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More tips for surviving a disaster


To the Editor:

Great cover story on disaster prep.

We are lucky to have professionals like Hunt, Thiemann and Yeomans; however, your article gives false expectations that these folks will be able to come to the rescue on an as-needed basis. That will not happen. It is up to individuals and families to prepare for a minimum of 72 hours.

As a retired FEMA disaster reservist, I know what people bring to my table. Nothing! Not in Florida, not in New Jersey, not in Texas, not in Missouri. They are fragile and life is in shambles.

Folks don’t realize that:

• Volunteer agencies are first on the scene. When appropriate, they will open shelters and move into the neighborhood with cleaning supplies and food.

• FEMA’s goal is to get you to sanitary, safe surroundings. It will not restore your pre-disaster comforts and comes in only at the request of the governor after many assessments and recommendations.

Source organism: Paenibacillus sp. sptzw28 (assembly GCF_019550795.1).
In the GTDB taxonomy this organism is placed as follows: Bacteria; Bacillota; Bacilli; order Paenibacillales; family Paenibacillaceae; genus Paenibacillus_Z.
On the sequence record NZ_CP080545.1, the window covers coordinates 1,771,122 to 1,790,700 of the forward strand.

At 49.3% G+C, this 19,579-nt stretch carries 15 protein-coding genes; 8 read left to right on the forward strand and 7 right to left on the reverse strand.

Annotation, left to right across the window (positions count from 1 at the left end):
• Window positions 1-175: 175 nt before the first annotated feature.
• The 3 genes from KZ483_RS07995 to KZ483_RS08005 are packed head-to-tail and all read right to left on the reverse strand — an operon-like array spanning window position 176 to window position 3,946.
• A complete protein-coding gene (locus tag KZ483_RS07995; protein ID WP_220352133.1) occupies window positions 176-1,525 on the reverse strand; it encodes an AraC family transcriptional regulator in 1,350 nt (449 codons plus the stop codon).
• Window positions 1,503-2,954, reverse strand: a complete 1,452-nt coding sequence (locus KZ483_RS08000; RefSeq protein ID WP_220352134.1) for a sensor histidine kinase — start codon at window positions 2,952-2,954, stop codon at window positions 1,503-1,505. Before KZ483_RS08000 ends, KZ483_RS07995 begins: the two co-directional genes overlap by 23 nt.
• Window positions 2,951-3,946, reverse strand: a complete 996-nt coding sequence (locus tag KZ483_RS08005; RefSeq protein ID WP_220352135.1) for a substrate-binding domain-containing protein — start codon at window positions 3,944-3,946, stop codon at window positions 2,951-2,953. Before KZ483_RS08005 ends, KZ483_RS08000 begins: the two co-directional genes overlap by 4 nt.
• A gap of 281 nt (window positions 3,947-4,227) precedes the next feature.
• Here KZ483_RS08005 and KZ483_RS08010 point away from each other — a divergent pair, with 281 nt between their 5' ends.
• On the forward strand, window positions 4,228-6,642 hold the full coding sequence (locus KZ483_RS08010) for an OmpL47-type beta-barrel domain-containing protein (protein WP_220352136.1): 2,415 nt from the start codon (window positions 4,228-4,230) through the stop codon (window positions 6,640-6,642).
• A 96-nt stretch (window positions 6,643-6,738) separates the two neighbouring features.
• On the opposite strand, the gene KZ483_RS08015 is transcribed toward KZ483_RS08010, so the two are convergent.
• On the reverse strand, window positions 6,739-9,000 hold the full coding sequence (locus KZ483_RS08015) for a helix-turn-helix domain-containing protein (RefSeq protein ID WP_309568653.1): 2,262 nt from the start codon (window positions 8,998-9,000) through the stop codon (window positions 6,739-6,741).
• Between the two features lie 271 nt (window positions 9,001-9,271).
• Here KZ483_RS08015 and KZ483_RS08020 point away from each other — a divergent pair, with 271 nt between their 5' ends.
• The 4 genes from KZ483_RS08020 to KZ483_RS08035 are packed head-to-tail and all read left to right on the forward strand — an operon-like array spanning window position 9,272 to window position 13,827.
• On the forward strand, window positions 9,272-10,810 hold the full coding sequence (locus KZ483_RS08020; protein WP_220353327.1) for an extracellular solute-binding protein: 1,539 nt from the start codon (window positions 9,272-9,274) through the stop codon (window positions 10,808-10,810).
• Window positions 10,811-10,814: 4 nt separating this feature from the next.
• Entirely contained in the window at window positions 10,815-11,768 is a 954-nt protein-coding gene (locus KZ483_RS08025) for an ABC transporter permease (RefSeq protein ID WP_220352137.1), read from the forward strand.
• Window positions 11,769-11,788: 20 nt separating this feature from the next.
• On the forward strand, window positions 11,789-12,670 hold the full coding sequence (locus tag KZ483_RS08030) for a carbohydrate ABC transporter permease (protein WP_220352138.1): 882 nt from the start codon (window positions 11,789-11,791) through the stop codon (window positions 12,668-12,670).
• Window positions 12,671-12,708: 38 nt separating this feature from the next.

• Local police and fire will not be rolling in just for you.

• 72-hour of self-care is a minimum. Individuals must be prepared to take care of themselves for weeks.

Go to these resources for packing lists and/or training:

• FEMA.gov

• American Red Cross.org – look for the free app.

• Citizen Emergency Response Training, offered for free by many local police and fire districts.

Preparation should include plans for your car, house, work and a bug-out bag for immediate evacuation.

It is all about taking care of oneself and family and then, reaching out to those who can’t take care of themselves. So, advise folks to get a clean trash can and start filling it with what will keep them safe, sanitary, fed and warm. Get a second container, because folks are thinking, and fill it with comfort items – a Teddy bear, deck of cards, fun food, etc.

None of this is meant to scare folks, but this is real. Individual preparation is a must with no sugar coating and no thinking that help is on the way. Help will be delayed. There are no options.

Susan W. DeWitt

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